4. Try Using the Keyword in a URL address

Your keyword might be a URL; try typing it in with .com after it, such as www.tyres.com or www.autoparts.com. Also, if you're looking for a specific company, type in their name as a URL, such as www.apple.com, www.dhl.ie.


5. Use the Results to Hone Your Search Further

Use the results to hone your search - if the returned selection you get is too broad, you need to add more terms to make it more specific - and vice versa. Also, sift through at least 50 results before starting another search.

When you find a useful reference in a long list, examine it to identify specialist keywords that will locate other similar entries. Some search engines (Excite) can assist you in this process.


6. Remember Spelling Differences and Homonyms

Remember the world is at your fingertips now. Aside from cultural differences there are spelling differences as well. American spellings vary from English, you might be missing your answer by only searching organisation (organization) and color (colour).

  • Tip - Homonyms can affect your search : China/china or Polish/polish.
  • Tip - Use "stem words" with an asterisk to cover word variations and plurals, e.g. organi* or bolt

7. Try out More Than One Engine or Directory

It's easy to get in a rut using the BIG 2: Google and Yahoo!

Experiment and cast your net wider. To locate others try: Beaucoop Links! (www.beaucoup.com). To search several engines at once try MetaCrawler (www.metacrawler.com) or Dogpile (www.dogpile.com) or Ask Jeeves (www.askjeeves.com).


8. Learn how to Use a Few Search Engines really well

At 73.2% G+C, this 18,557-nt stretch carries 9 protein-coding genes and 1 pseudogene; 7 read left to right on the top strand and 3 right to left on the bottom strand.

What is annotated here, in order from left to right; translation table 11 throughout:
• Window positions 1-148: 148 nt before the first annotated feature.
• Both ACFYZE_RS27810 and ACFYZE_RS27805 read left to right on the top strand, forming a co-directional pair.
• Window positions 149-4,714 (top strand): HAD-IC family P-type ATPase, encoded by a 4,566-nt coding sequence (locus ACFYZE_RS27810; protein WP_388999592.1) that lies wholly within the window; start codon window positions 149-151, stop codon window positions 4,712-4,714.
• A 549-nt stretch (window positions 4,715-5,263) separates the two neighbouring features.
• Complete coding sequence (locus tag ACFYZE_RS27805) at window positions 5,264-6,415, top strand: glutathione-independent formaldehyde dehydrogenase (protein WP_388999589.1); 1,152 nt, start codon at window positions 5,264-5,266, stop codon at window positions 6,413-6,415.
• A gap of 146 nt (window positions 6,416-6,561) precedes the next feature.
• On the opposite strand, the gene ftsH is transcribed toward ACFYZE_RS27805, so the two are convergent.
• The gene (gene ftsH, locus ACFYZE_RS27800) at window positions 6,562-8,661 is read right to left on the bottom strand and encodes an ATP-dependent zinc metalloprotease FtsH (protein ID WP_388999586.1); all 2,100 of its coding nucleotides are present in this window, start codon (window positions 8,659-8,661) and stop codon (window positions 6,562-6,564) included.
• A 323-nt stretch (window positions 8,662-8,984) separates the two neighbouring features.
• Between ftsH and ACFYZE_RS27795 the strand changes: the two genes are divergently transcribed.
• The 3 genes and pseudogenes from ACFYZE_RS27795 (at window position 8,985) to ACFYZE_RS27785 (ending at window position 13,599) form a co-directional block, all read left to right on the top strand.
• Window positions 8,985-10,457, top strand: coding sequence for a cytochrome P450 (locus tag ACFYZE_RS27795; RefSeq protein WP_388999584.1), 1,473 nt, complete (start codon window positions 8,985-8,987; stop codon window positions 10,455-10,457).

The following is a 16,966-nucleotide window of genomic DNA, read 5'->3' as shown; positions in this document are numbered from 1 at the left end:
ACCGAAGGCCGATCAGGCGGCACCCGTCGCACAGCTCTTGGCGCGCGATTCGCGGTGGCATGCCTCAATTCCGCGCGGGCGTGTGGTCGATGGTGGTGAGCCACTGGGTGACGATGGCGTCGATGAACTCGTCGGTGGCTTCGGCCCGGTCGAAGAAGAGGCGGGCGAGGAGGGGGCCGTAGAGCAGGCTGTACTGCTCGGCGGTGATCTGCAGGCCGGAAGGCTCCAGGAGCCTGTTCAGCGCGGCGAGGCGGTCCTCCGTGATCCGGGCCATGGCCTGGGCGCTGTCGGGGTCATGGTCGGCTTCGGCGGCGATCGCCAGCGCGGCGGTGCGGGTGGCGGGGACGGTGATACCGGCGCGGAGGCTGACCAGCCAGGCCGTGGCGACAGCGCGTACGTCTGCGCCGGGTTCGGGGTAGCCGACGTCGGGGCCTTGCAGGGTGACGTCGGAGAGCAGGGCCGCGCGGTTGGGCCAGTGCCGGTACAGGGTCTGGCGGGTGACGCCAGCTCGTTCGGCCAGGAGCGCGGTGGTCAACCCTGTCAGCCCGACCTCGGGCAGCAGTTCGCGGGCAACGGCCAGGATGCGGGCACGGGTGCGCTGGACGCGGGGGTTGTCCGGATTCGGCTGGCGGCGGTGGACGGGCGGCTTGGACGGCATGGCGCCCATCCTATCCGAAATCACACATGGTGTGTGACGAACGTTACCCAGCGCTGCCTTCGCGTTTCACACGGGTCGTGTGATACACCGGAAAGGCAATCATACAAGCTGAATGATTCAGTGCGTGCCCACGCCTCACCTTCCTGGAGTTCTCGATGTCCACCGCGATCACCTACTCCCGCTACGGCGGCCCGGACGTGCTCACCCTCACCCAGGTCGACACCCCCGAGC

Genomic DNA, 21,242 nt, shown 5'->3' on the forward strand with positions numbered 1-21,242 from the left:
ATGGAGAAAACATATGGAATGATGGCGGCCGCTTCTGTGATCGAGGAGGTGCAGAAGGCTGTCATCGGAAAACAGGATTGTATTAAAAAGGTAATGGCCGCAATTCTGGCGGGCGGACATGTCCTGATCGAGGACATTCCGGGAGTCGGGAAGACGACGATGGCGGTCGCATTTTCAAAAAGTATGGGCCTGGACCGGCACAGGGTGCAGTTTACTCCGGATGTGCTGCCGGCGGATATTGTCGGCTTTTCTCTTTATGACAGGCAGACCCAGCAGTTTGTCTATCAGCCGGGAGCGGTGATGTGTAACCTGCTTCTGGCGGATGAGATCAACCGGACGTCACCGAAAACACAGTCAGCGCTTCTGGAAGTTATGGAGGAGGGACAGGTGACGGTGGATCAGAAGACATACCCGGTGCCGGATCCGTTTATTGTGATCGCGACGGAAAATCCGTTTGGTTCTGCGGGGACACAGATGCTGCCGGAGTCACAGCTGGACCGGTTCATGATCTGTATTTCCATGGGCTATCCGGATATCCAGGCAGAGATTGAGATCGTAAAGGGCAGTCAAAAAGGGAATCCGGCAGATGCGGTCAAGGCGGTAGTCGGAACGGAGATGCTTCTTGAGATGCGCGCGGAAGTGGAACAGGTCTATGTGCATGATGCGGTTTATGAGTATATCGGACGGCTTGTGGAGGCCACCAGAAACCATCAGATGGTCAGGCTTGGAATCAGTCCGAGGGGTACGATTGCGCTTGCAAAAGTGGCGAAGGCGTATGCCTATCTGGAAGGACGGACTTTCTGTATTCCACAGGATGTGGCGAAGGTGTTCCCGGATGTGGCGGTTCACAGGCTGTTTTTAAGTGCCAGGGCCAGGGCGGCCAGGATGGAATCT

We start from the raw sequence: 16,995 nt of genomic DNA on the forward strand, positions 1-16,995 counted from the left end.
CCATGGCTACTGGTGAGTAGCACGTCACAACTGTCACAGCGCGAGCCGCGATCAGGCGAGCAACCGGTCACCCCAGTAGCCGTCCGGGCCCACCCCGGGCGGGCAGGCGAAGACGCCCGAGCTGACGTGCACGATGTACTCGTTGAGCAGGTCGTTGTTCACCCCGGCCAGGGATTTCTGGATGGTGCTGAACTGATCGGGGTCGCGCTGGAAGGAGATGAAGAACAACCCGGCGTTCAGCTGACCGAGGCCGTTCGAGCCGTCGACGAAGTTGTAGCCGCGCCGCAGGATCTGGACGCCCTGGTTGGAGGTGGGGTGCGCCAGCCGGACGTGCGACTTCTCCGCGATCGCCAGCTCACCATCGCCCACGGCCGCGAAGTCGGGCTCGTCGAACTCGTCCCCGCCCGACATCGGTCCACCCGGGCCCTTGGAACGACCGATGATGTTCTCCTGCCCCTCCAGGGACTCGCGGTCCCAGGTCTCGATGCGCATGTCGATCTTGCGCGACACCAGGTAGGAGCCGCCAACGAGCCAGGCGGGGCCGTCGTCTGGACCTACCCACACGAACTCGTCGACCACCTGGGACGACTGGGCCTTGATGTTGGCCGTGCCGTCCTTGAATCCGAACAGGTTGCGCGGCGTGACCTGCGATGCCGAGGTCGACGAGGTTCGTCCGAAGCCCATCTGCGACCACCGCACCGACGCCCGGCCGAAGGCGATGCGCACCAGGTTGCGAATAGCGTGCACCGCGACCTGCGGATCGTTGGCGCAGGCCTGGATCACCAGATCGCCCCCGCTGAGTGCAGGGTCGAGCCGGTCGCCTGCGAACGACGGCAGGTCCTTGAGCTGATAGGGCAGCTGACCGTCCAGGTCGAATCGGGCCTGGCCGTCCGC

After you've experiemented, pick 2 or 3 search engine/directories that you feel comfortable with. Study the help section and learn how to use them to best effect.


9. Find Regional or Sector-Specific Search Engines and Directories

It isn't all a .com business world out there you know. Regional search engines and directories are gaining in popularity, and are an invaluable resource for sourcing, importing, procuring or researching. Almost all the major search engines/directories have regional versions of their services. If you like Yahoo!, narrow your search to a geographical area: www.yahoo.co.jp (Japan). Kompass, an international business-to-business resource, has a www.kompass.com, as well as regional web sites; such as www.kompass.ie, and www.kompass.se, www.kompass.is, www.kompass.fr, to name but a few.

10. Ask Other Business People what they use

Find out what your peers are using. For example, here are a few recommended search engines and directories:
Ask Jeeves (www.askjeeves.com) ask questions and get results
Google (www.google.com) excellent directory
Kompass Ireland (www.kompass.ie) directory of businesses in Ireland
Doras (www.doras.ie) web site directory for Irish Sites with reviews
Research-It! (www.iTools.com/research-it/) many tools on one page
PhoneNumbers.net (http://phonenumbers.net/) list of international phone/fax/email